Digital (Urban) Geography: Student-led research methodology training using smartphone apps

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dc.contributor.author Holloway, Paul
dc.contributor.author O'Connor, Raymond
dc.contributor.author Linehan, Denis
dc.contributor.author Kenna, Therese
dc.contributor.editor Supple, Briony en
dc.contributor.editor Delahunty, Tom en
dc.date.accessioned 2020-11-05T09:47:05Z
dc.date.available 2020-11-05T09:47:05Z
dc.date.issued 2019
dc.identifier.citation Holloway, P., O'Connor, R., Linehan, D. and Kenna, T. (2019) 'Digital (Urban) Geography: Student-led research methodology training using smartphone apps', Learning Connections 2019: Spaces, People, Practice, University College Cork, Cork, Ireland, 5-6 December, pp. 155-160. doi: 10.33178/LC.2019.30 en
dc.identifier.startpage 155
dc.identifier.endpage 160
dc.identifier.uri http://hdl.handle.net/10468/10705
dc.identifier.doi 10.33178/LC.2019.30
dc.description.abstract In the last decade, opportunities have emerged to deploy new digital technologies to research agendas and research-led teaching at third level. For instance, research methods such as surveys and questionnaires are shifting into the digital environment, while at the same time there is increasing evidence to support the view that people who have grown up with technology have acquired distinctive new ways of learning, and that traditional methodologies fail to maximise student engagement (Lafuente 2018). Thompson (2013) suggests that these ‘new learners’ are constantly using technology, multi-tasking in interactive environments, and collaborating online, yet research shows that many students are unaware of the potential of their smartphone to support learning (Woodcock et al, 2012). Despite a widespread interest in mobile devices facilitating teaching and learning in third-level education geography departments (Welsh et al. 2013), many research techniques are still taught using traditional ‘pen-and-paper’ methodologies. The ESRI Collector for ArcGIS is a mobile application (app) that can be used with iOS, Android, and Windows smartphones. Collector for ArcGIS is beginning to emerge as a technology to support spatial thinking in geography at second-level education and third-level education (Pánek and Glass 2018). Here we report on our strategy of integrating mobile technology in GG1015 Applied Geography, a large (250+) class introducing first year BA Arts Geography programme students to a number of techniques that we use in Geography. This module sits between GG1013 Environmental Geography and GG1014 Society and Space in the first-year programme. Both of these modules are a block of 24 1-hour lectures, with multiple choice quizzes (MCQs) and essay-based exams. Subsequently, GG1015 was developed to compliment these modules and introduce different teaching styles that facilitate learning across a range of diversities. Throughout this module, students engage directly in fieldwork, photographic activities, essay writing, presentations, and small group work. As such, this module offers an excellent case study to explore new techniques to engage students in learning, particularly in geographic research. en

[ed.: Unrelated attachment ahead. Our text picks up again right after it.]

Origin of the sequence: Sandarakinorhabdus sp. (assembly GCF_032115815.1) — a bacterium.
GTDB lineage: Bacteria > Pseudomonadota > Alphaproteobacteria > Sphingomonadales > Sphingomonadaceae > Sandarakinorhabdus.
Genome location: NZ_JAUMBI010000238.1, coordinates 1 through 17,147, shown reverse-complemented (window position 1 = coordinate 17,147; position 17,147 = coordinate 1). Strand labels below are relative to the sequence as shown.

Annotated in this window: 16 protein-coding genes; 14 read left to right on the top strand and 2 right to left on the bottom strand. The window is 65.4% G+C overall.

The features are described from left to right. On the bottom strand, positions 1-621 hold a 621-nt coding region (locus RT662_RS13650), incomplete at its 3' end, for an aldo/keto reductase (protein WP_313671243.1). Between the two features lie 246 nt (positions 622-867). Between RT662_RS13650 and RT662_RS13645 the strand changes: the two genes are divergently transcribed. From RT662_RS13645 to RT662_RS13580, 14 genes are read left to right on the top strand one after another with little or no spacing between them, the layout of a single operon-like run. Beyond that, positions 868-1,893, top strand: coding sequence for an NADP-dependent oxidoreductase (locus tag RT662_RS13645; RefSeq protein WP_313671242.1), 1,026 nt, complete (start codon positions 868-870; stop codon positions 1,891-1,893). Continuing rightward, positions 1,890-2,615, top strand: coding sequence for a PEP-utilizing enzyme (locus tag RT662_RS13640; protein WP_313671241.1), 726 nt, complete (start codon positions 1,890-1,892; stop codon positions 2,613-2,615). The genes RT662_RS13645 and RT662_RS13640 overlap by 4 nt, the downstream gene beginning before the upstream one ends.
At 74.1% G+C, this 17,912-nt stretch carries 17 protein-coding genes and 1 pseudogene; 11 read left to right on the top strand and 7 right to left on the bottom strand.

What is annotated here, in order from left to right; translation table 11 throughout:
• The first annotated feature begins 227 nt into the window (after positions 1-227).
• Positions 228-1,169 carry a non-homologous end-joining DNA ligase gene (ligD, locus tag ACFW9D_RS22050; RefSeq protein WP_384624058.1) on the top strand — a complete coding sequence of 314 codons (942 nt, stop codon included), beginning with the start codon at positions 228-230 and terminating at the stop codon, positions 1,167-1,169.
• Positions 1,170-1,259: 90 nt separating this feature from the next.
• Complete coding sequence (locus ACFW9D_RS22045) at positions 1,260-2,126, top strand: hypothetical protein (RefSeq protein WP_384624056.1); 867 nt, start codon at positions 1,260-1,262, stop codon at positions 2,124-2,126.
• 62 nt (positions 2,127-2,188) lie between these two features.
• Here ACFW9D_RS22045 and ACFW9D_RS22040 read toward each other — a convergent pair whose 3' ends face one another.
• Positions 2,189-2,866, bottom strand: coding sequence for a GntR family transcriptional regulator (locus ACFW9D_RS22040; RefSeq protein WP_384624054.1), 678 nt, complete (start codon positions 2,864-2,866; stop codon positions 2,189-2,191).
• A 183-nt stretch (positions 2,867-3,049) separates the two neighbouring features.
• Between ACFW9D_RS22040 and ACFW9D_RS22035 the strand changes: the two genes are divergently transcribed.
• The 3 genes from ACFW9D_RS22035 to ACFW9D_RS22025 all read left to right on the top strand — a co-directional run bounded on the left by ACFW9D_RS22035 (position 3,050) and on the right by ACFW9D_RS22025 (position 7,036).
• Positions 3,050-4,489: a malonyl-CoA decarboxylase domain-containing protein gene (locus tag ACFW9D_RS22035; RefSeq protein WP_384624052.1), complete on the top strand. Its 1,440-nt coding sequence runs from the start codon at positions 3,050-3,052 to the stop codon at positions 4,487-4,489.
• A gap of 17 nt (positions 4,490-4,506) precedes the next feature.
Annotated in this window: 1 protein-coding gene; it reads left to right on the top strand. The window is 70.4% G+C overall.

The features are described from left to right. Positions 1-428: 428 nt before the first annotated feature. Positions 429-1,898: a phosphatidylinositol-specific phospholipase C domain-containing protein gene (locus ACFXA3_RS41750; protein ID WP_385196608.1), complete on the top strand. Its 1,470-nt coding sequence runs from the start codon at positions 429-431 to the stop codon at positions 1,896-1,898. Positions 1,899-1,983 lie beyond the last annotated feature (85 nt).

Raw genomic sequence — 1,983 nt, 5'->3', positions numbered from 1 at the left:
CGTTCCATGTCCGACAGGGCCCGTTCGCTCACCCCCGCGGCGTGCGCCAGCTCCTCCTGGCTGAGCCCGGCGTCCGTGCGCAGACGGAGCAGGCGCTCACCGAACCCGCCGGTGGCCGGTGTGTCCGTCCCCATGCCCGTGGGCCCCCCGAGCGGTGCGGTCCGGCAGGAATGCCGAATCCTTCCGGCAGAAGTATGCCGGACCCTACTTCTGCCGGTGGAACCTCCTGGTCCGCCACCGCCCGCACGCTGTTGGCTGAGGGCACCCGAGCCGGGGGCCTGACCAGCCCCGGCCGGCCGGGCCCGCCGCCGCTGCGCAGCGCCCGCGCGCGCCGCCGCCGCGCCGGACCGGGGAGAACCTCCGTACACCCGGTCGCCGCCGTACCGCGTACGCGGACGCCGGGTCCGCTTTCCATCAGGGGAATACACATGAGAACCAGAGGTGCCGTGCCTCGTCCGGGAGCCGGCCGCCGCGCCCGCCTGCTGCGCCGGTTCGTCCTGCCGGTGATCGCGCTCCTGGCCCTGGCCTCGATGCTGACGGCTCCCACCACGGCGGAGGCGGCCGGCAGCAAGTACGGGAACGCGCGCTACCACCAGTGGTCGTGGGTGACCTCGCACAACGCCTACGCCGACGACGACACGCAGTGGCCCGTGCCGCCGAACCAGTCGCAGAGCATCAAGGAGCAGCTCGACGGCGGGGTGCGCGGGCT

dc.format.mimetype application/pdf en
dc.language.iso en en
dc.publisher University College Cork en
dc.publisher National Forum for the Enhancement of Teaching and Learning in Higher Education en
dc.rights © 2019, the Author(s). This work is licensed under a Creative Commons Attribution-NonCommercial-NoDerivatives 4.0 International License. en
dc.rights.uri https://creativecommons.org/licenses/by-nc-nd/4.0/
dc.subject New digital technologies en
dc.subject Research en
dc.subject Surveys en
dc.subject Questionnaires en
dc.subject Student engagement en
dc.subject New learners en
dc.subject Smartphone en
dc.subject Collector for ArcGIS en
dc.subject Mobile technology en
dc.subject Geographic research en
dc.title Digital (Urban) Geography: Student-led research methodology training using smartphone apps en
dc.type Conference item en
dc.internal.authorcontactother Paul Holloway, University College Cork en
dc.internal.availability Full text available en
dc.description.version Published Version en
dc.description.status Not peer reviewed en
dc.internal.conferencelocation University College Cork, Cork, Ireland en
dc.internal.IRISemailaddress paul.holloway@ucc.ie en


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© 2019, the Author(s). This work is licensed under a Creative Commons Attribution-NonCommercial-NoDerivatives 4.0 International License. Except where otherwise noted, this item's license is described as © 2019, the Author(s). This work is licensed under a Creative Commons Attribution-NonCommercial-NoDerivatives 4.0 International License.
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